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Nissan says the strong yen is creating a huge sense of crisis for Japan's No.3 automaker. They say manufacturing costs are too high in Japan.
The yen's advance against the dollar is rattling many Japanese exporters, and Tuesday an executive of No.3 carmaker Nissan called the situation a crisis.
Chief Operating Officer Toshiyuki Shiga said there was a huge sense of crisis with the strong yen that went beyond near-term losses.
Shiga said Nissan wanted to maintain Japanese output levels near 1 million cars annually, but was taking various steps to offset near-term currency losses such as building cars exported from Japan at production sites abroad wherever possible.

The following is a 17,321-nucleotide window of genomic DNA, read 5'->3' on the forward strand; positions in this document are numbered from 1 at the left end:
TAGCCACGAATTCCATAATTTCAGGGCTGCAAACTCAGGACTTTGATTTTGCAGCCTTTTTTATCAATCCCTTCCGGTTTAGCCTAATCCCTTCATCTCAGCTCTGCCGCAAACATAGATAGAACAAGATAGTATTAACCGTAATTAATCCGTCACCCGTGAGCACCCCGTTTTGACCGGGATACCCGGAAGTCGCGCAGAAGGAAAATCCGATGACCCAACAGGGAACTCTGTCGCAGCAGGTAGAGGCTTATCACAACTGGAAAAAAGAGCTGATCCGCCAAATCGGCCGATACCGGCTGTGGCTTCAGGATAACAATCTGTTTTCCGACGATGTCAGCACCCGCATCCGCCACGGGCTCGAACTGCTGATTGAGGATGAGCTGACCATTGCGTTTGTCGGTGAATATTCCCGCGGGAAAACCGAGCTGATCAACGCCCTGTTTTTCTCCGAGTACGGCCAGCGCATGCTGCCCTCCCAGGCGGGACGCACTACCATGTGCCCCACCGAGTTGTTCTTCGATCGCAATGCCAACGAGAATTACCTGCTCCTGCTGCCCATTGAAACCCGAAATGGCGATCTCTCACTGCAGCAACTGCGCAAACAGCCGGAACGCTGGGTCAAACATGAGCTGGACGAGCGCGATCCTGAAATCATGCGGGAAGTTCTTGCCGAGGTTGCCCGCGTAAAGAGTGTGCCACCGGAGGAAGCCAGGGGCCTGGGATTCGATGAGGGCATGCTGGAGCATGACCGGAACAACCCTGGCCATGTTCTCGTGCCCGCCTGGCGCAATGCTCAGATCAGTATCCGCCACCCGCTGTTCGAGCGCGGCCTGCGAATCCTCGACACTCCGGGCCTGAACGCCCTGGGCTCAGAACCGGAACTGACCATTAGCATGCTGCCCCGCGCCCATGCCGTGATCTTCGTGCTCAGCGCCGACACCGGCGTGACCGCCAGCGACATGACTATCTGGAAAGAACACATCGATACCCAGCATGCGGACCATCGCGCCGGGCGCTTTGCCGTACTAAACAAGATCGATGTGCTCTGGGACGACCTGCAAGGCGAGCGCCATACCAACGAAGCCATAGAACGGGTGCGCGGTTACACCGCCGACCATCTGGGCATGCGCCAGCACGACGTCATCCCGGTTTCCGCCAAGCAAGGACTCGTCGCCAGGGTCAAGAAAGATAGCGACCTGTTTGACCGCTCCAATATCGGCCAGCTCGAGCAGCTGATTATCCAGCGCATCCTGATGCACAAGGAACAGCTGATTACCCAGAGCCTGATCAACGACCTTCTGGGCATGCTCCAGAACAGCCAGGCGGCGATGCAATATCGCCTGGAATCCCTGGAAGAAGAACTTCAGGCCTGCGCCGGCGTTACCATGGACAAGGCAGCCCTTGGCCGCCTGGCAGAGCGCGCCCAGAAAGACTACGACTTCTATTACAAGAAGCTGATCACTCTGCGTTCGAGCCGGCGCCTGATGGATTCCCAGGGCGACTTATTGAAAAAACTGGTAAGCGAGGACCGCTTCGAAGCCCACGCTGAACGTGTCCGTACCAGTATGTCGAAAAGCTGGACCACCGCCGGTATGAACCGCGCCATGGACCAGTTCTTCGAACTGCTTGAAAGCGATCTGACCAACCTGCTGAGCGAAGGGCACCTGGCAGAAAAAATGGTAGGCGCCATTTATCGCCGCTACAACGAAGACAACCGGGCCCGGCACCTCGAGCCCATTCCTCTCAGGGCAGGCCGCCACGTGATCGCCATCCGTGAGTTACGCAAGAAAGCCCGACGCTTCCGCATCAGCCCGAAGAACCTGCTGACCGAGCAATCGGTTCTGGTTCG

The strong yen's longer-term implications were dire for Japan's world-leading manufacturing industry and could weaken the competitiveness of automakers and parts suppliers if they are forced to move out of Japan, he said.
Nissan has made headlines by ending production of its high-volume March subcompact in Japan, shifting to imports from Thailand this year, although that plan was made years ago.
Like many other Japanese automakers, Nissan has assumed an average dollar rate of 90 yen for the business year -- a level Shiga said was still too strong for the car industry.
Nissan will announce second-quarter earnings on Nov 4, but the dollar's fall to a 15-year low Monday to just off a record likely means that forecast will be revised.